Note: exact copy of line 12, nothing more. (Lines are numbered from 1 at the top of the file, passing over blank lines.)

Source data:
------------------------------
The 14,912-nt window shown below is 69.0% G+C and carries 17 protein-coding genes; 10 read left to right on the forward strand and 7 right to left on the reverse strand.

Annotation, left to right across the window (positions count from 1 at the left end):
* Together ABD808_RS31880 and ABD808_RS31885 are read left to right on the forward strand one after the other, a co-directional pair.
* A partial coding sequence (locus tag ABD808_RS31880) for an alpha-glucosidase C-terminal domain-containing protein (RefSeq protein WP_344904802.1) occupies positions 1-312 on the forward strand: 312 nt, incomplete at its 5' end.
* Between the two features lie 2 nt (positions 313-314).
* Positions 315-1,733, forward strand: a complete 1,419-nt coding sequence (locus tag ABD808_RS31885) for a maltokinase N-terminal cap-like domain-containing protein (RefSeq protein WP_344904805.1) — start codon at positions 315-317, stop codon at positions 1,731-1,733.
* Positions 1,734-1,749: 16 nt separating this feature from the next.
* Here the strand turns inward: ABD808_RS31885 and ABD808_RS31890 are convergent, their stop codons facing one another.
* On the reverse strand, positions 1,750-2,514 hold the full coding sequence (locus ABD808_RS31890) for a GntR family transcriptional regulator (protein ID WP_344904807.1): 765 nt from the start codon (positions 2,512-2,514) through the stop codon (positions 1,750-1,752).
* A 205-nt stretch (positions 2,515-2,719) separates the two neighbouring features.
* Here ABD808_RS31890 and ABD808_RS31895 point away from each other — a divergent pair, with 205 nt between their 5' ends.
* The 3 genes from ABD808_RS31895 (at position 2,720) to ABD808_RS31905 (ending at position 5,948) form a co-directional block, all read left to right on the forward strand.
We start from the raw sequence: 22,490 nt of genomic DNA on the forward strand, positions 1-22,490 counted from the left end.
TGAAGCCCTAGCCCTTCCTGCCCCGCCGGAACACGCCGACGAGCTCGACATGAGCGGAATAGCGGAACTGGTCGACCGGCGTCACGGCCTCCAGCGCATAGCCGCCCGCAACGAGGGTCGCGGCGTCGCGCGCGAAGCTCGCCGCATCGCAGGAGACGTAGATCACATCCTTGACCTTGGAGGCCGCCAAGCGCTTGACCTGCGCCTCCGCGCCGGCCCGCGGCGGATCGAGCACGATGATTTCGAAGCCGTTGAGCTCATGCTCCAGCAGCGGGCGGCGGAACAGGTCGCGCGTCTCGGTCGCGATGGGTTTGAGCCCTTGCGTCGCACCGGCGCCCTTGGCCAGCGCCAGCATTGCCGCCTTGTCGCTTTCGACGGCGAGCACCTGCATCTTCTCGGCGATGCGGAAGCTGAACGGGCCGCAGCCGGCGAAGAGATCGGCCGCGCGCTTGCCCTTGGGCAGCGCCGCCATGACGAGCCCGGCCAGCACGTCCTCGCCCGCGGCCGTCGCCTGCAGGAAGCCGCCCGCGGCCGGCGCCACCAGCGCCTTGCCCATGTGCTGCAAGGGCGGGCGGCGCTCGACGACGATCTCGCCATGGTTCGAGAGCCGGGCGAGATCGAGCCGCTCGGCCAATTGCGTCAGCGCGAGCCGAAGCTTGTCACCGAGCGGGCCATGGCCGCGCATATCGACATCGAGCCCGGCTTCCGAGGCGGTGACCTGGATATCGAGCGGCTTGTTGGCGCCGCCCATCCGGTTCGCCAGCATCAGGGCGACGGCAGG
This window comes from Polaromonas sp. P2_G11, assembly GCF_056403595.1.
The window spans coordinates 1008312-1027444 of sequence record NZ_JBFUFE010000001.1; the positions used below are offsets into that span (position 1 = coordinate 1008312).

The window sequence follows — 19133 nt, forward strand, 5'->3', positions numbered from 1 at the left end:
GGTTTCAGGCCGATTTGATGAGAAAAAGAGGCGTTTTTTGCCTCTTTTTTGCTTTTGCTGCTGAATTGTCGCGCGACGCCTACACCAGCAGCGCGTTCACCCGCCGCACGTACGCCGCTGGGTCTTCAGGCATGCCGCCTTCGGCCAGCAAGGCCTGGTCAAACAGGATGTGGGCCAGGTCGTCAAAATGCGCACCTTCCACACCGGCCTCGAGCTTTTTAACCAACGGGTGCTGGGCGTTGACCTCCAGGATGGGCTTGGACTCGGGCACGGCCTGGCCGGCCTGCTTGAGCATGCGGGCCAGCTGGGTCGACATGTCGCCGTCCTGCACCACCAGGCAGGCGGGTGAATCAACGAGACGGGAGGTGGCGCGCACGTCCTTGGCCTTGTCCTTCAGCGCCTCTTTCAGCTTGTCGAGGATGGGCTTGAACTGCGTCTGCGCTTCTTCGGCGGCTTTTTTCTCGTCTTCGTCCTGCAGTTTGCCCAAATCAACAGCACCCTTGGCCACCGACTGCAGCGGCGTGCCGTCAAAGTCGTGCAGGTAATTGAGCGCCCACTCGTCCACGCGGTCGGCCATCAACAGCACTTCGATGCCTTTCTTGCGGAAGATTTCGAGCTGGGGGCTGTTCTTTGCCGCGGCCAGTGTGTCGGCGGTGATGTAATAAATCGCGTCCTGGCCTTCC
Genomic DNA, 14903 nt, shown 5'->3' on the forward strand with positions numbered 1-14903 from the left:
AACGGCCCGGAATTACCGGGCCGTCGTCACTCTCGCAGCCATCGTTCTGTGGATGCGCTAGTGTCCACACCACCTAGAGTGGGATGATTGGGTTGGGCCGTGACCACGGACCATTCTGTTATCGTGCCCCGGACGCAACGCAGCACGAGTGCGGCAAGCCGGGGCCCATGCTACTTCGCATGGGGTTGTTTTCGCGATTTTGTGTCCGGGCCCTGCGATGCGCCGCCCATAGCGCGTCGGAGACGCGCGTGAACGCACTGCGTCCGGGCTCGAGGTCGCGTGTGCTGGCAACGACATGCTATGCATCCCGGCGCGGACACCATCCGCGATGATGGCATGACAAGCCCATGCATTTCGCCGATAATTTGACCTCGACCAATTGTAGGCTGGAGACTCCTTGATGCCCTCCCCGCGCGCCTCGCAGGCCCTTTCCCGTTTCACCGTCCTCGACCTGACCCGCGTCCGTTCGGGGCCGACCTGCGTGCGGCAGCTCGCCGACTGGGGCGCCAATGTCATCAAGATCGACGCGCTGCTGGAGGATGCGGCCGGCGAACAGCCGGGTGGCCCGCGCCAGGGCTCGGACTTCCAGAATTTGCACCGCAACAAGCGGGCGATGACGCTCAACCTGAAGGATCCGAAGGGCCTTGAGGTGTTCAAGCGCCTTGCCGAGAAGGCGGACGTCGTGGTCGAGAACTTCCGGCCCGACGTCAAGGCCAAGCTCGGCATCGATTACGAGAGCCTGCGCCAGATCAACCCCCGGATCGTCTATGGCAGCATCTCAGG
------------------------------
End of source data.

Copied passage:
* The 3 genes from ABD808_RS31895 (at position 2,720) to ABD808_RS31905 (ending at position 5,948) form a co-directional block, all read left to right on the forward strand.